By Minnesota Third Judicial District Chief Judge
Jeffrey D. Thompson
As a district court judge, I know firsthand the importance of a strong, adequately-funded judiciary. Our courts play a crucial role in our democracy. As Chief Judge of the Third Judicial District, I see the impact of the courts throughout southeastern Minnesota, from rural one judge counties like Dodge, Houston, Fillmore, Wabasha and Waseca to metropolitan Olmsted County.
In my 18 years as a district court judge I have dealt with a wide variety of concerns. From budget concerns to bursting pipes flooding the Winona County Courthouse. The most recent recession hit the judicial system hard, as it did in many other areas of our state. Years of budget cuts and freezes had left our courts severely understaffed, resulting in backlogs and delays. Cuts to other parts of the justice system had jeopardized access to justice. When our court system is underfunded, our whole state faces serious consequences.
In recent years the Governor and Legislature have worked in a bipartisan manner to begin the crucial work of rebuilding Minnesota’s justice system. The Minnesota Judicial Branch has been nationally recognized by experts in the field as the best governed judicial branch in the United States. Why would anyone want to tamper with that?
More stable funding for our courts has resulted in cases being processed in a timelier manner and expanded access for those who cannot afford an attorney. With Minnesota currently enjoying a stable budget and $1.65 billion budget surplus, state leaders have a tremendous opportunity this legislative session to continue this important effort to strengthen our justice system. Doing so would help improve the safety of our communities and ensure that our courts can preserve the rights and freedoms of all citizens. The Minnesota Judicial Branch is asking for a budget increase that represents about 3% of the total projected budget surplus.
It is disappointing to learn that the budget proposals currently in the Legislative Conference Committee are severely short-changing Minnesota’s justice system. These proposed budgets, if passed, would severely harm the court’s ability to process cases in a timely and efficient manner, and would limit access to justice for the people of Minnesota. Here is what’s at stake in this budget debate:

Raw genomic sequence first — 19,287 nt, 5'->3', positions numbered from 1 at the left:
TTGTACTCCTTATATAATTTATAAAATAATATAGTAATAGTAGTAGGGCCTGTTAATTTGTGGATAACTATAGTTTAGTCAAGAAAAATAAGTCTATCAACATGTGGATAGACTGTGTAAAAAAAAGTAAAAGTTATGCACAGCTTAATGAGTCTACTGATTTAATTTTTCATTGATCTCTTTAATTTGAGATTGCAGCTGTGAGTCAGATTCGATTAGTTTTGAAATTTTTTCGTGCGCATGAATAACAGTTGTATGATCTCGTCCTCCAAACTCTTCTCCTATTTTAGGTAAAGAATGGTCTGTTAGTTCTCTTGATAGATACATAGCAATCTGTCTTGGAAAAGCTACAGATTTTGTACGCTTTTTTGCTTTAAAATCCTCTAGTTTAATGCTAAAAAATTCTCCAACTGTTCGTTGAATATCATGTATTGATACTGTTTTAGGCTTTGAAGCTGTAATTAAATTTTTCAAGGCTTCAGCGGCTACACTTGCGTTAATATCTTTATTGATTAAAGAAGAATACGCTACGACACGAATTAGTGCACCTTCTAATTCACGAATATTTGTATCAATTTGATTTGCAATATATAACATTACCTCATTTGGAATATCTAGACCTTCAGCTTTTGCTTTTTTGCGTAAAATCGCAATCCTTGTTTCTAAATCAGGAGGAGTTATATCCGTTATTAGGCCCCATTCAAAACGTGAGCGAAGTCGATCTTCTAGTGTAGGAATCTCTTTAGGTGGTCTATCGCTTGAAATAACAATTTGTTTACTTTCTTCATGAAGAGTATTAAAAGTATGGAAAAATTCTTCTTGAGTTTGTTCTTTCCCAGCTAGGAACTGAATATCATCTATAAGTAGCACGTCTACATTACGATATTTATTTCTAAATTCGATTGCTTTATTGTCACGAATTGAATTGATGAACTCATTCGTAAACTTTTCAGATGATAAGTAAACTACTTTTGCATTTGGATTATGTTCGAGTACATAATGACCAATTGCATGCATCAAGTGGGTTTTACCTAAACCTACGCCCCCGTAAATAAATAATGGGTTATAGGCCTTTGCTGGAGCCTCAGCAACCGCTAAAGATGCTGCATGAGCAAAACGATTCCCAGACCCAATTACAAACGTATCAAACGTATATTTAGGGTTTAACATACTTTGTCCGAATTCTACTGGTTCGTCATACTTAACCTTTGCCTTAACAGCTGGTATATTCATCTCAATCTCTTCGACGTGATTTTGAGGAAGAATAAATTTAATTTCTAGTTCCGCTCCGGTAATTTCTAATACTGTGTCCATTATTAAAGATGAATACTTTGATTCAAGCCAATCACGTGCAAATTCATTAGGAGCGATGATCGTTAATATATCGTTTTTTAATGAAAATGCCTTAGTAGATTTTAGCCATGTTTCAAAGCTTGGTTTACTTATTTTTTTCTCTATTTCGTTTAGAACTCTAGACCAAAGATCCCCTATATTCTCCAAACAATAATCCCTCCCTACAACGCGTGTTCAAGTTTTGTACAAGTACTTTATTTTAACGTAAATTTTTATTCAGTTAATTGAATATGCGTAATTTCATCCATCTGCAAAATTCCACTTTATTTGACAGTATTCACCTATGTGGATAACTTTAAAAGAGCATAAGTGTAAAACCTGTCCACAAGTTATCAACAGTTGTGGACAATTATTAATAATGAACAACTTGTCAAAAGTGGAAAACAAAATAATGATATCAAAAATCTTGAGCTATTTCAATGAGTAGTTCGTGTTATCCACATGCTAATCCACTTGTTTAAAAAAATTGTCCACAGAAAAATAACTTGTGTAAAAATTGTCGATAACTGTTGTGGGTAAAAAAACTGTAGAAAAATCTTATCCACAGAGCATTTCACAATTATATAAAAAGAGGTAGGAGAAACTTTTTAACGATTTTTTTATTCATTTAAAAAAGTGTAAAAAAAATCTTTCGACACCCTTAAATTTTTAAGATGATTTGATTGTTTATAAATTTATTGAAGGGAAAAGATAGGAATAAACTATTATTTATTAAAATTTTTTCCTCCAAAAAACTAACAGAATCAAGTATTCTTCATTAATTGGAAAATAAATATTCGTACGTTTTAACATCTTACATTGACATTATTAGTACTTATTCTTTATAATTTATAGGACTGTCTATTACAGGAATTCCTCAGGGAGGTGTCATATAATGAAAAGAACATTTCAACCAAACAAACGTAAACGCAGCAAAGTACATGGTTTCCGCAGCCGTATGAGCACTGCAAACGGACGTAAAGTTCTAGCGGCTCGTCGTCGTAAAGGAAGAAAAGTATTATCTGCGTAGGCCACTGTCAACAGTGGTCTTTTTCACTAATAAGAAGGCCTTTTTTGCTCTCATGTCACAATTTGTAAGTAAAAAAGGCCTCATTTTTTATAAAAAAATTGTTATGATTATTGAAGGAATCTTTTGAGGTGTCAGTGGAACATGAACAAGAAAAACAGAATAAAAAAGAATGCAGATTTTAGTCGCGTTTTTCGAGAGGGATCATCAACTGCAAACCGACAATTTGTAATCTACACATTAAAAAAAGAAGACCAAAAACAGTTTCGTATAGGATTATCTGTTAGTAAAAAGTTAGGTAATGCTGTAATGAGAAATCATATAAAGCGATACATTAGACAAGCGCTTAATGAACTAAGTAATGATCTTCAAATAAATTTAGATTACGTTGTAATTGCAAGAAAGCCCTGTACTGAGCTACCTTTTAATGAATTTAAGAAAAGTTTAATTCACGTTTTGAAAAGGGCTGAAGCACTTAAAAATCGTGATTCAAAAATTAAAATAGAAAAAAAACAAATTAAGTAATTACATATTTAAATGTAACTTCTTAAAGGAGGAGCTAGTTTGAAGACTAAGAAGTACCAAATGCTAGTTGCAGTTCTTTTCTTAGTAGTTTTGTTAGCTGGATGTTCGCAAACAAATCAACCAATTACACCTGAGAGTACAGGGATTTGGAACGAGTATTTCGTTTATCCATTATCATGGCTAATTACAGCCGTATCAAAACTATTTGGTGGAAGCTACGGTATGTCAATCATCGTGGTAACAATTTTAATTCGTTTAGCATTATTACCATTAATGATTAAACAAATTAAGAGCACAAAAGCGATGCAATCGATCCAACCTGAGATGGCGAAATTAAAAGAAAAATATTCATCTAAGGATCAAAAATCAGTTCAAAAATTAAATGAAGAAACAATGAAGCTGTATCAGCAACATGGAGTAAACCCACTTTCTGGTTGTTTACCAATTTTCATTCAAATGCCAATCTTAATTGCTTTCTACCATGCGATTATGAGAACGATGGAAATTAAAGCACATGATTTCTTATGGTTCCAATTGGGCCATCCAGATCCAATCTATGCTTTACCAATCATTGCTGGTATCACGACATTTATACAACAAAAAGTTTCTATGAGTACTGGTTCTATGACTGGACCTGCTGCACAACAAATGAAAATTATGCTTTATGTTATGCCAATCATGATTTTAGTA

• Ensuring there are enough judges across the state to resolve cases timely.
• Sustaining and progressing the state’s drug and treatment courts to aid non-violent offenders in becoming contributing and responsible members of society. I know firsthand that these courts have saved lives and families.
• Addressing the rising impact of mental illness on all court cases.
• Ensuring access to justice for non-English speaking participants.
• Improving the cybersecurity of the state’s electronic case record and the private data stored by our courts.
• Ensuring that attorneys, court personnel, and judges are properly funded and staffed. This helps the court system provide more efficient and timely assistance to the people of Minnesota.
• Properly funding Minnesota’s Guardian ad Litem program to help protect Minnesota’s children.
These are important, necessary funding requests aimed at making our courts more accessible, more efficient, and better able to serve the people of Minnesota. These priorities need to be adequately funded.
Making our justice system a priority does not mean that lawmakers have to ignore other legislative priorities. Funding the Judicial Branch at the base level requested still leave 97% of the projected budget surplus untouched.
I have been proud to serve as Chief Judge of the Third Judicial District for the past four years. The Minnesota Judicial Branch runs a pretty tight ship. Our budget request to the Governor and Legislature are based on our legitimate needs, not wants. There is no fat. We need to be able to attract and retain good people at all levels. So far, we’ve been pretty lucky. This is not a time for back-sliding. Please encourage your local legislators to make our justice system a priority in this legislative session. Public safety is a core function of government. Independent and impartial courts are the linchpin of an orderly democracy.
The Honorable Jeffrey D. Thompson is Chief Judge of Minnesota’s Third Judicial District. The Third Judicial District consists of the 11 counties of Southeast Minnesota including Dodge, Fillmore, Freeborn, Houston, Mower, Olmsted, Rice, Steele, Wabasha, Waseca, and Winona. Twenty-four judges and one referee serve the District. In 2016, more than 66,000 cases were filed in Third Judicial District courts.